He cast his eye over her, taking in her small frame.
“Had much experience?” he questioned dubiously.
“I’m competent enough… don’t let the young age fool you. I was up Hunter Valley way but actually want to be situated in Victoria.”
“So why the Adelaide sales?”
“Just helping out a mate with a couple of horses.”
He nodded, kicking the ground.
“Nirvana Park… I heard through the grapevine they’re taking on a couple more stallions for the next breeding season and they usually have a lot of weaners. Probably could do with an extra pair of hands at this time… Barn C. The guy’s name is Kingsley… David Kingsley.”
“I’ll keep that in mind, thanks,” she shook his hand again and strolled back to the barn where her friend’s yearlings were stabled.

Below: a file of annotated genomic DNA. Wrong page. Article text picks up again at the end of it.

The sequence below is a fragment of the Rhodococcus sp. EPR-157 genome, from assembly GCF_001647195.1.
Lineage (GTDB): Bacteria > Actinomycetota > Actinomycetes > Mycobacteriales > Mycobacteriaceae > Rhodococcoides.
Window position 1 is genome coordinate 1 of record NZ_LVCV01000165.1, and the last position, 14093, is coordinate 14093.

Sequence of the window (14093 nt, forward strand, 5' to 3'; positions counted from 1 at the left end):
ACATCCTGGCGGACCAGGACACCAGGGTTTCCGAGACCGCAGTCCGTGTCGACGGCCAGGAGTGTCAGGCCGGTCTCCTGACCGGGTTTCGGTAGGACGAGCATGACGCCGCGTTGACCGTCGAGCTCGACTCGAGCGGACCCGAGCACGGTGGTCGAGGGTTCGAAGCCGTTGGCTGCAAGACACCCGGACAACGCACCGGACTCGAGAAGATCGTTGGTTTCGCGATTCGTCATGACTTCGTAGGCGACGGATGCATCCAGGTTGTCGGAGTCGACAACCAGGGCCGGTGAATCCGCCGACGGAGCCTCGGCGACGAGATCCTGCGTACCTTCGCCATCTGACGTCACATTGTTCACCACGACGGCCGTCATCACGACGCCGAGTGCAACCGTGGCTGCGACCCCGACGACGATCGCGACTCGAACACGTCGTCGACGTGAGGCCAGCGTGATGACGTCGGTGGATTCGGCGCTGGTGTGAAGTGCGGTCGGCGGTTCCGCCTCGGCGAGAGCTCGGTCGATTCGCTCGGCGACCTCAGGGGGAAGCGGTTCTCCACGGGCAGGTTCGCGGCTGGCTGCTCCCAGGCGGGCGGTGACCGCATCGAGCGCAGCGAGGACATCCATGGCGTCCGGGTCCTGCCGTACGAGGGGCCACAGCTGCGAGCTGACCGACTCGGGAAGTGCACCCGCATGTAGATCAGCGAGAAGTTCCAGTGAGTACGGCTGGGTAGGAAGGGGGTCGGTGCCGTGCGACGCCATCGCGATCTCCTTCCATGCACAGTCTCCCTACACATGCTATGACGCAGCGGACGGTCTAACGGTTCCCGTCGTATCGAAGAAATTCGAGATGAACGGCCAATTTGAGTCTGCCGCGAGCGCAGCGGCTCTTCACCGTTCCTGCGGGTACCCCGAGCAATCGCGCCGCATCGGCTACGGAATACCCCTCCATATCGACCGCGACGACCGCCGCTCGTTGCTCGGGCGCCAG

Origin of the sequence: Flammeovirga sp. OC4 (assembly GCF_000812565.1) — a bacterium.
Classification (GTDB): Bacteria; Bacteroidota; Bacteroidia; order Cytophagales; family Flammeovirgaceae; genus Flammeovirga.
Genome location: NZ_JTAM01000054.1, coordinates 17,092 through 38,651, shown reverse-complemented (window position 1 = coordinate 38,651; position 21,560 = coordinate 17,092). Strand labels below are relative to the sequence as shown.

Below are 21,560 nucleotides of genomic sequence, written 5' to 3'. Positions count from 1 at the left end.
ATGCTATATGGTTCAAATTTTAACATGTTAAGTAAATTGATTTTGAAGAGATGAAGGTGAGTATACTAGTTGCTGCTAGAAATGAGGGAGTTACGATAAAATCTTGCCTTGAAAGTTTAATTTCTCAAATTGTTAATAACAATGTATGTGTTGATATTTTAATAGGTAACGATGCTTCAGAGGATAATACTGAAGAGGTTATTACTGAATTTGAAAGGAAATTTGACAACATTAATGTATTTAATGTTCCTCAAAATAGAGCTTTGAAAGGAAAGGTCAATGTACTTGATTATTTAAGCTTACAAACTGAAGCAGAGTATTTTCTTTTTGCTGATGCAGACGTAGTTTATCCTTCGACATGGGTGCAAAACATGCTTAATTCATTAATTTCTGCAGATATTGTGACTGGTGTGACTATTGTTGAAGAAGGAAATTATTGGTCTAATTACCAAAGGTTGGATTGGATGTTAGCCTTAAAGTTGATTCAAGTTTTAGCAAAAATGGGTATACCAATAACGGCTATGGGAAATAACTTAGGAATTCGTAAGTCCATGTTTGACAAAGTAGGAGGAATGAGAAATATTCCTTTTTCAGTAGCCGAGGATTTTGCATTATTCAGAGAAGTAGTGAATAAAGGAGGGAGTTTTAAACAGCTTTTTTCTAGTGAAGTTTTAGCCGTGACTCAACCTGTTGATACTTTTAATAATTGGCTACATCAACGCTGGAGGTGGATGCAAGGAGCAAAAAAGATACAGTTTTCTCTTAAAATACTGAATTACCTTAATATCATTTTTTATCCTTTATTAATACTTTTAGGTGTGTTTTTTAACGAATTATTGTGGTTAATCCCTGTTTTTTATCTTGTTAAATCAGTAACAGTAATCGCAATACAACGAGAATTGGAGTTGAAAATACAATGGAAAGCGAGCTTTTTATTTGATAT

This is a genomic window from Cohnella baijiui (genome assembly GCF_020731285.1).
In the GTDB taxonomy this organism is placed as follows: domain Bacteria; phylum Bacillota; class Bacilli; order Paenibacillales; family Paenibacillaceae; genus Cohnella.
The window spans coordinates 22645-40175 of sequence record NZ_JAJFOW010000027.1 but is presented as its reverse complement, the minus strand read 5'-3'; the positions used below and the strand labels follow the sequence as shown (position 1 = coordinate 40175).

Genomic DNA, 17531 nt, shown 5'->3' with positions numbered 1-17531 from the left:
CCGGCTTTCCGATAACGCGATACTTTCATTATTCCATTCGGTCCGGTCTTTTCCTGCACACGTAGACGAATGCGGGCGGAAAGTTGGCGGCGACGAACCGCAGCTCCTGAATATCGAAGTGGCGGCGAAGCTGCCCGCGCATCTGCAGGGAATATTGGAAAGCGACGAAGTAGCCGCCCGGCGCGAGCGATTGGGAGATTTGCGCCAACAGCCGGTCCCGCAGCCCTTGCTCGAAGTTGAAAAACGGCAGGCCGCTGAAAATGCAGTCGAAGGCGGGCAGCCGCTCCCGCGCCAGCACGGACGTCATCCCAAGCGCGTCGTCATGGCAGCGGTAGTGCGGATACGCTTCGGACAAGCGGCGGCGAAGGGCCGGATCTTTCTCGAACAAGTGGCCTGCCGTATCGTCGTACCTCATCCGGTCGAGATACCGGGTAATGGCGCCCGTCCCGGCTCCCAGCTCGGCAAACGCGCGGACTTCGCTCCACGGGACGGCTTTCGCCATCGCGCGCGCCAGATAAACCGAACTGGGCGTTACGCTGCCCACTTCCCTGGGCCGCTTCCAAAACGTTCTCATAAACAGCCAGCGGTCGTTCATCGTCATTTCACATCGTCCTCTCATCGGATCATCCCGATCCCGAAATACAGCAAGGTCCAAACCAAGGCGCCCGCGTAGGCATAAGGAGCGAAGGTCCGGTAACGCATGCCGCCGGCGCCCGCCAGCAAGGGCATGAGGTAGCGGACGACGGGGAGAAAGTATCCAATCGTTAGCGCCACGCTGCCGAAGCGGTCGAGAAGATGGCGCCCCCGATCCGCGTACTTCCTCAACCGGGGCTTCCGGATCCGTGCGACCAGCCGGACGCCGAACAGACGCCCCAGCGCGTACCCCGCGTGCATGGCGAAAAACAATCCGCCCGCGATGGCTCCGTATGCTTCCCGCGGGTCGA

The young brunette smiled. The name rang a bell and although she knew little about the stud, she was aware of their reputation for turning out yearlings to a high standard and receiving good sales prices.
Topping up some water buckets, she glanced down the aisle at a television that was set up, showing each lot as it was taken through the ring. Noting that her friend’s first horse to go through, a chestnut filly by Rory’s Jester, wasn’t due to be in the ring for another hour or so, she finished filling the buckets, checked each horse had food and strolled out of the barn, heading toward where Nirvana Park was stabled.
Enjoying? Horse Country is available on Amazon.